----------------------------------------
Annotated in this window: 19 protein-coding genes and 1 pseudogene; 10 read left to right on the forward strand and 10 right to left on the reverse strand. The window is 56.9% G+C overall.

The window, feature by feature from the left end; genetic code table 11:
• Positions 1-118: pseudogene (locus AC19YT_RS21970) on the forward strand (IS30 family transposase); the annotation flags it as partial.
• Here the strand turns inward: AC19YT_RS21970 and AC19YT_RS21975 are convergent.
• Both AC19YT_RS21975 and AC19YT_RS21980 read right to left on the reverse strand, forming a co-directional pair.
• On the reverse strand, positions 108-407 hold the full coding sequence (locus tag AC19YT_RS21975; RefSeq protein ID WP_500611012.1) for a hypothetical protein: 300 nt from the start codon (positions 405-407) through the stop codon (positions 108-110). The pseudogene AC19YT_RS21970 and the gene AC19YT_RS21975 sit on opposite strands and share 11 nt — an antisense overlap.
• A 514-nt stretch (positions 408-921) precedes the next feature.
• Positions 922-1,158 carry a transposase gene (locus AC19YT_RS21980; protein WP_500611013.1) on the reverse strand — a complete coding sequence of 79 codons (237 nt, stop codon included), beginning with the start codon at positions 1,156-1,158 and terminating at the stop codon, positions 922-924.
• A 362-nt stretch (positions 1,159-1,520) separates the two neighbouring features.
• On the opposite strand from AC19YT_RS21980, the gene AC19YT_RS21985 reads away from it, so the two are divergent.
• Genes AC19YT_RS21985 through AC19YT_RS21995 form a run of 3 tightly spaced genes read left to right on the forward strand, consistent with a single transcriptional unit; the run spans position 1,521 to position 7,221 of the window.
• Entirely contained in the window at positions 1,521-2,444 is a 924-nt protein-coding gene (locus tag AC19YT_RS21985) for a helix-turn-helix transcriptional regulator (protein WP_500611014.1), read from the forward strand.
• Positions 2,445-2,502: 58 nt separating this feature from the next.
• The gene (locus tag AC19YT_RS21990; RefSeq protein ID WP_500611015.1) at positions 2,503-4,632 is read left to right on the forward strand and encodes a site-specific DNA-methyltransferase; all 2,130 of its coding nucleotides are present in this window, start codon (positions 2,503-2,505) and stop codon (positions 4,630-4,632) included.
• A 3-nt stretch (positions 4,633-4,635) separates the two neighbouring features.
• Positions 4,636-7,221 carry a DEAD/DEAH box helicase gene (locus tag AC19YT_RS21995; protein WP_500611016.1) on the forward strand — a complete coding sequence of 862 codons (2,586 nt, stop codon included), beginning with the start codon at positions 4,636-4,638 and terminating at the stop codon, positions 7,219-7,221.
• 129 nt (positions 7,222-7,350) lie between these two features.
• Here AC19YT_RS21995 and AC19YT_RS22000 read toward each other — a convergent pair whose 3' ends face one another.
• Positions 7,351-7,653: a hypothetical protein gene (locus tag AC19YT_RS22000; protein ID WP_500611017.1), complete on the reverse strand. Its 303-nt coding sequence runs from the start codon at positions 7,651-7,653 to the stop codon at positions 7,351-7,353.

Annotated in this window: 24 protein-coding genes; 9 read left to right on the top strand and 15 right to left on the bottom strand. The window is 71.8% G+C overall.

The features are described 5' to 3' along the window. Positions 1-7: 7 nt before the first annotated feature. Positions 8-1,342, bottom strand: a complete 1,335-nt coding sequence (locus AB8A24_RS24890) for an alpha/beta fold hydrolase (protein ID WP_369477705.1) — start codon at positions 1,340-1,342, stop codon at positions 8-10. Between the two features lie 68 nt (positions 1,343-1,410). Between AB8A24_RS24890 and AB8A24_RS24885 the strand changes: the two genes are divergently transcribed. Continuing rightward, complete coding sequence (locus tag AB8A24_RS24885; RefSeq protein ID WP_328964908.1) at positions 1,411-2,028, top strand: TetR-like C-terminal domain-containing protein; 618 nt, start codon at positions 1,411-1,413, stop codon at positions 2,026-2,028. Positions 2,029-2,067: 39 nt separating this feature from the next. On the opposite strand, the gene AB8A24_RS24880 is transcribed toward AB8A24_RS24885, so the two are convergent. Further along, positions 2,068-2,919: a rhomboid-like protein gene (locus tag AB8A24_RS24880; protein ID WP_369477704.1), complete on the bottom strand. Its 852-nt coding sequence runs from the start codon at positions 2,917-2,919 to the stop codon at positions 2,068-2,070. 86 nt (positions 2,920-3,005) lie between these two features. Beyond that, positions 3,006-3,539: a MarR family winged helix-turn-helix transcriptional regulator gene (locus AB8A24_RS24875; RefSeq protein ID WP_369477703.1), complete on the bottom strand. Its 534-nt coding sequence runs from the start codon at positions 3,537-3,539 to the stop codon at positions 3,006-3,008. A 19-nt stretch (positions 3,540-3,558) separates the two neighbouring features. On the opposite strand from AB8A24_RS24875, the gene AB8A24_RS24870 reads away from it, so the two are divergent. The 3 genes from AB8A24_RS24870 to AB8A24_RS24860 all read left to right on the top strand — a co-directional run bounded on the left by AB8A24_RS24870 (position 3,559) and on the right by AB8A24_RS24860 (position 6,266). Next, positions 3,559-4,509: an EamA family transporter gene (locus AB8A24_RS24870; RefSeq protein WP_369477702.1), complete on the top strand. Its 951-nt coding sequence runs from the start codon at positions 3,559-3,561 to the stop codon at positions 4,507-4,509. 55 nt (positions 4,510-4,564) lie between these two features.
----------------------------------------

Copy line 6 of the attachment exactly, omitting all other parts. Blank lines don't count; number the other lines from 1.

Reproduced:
• On the reverse strand, positions 108-407 hold the full coding sequence (locus tag AC19YT_RS21975; RefSeq protein ID WP_500611012.1) for a hypothetical protein: 300 nt from the start codon (positions 405-407) through the stop codon (positions 108-110). The pseudogene AC19YT_RS21970 and the gene AC19YT_RS21975 sit on opposite strands and share 11 nt — an antisense overlap.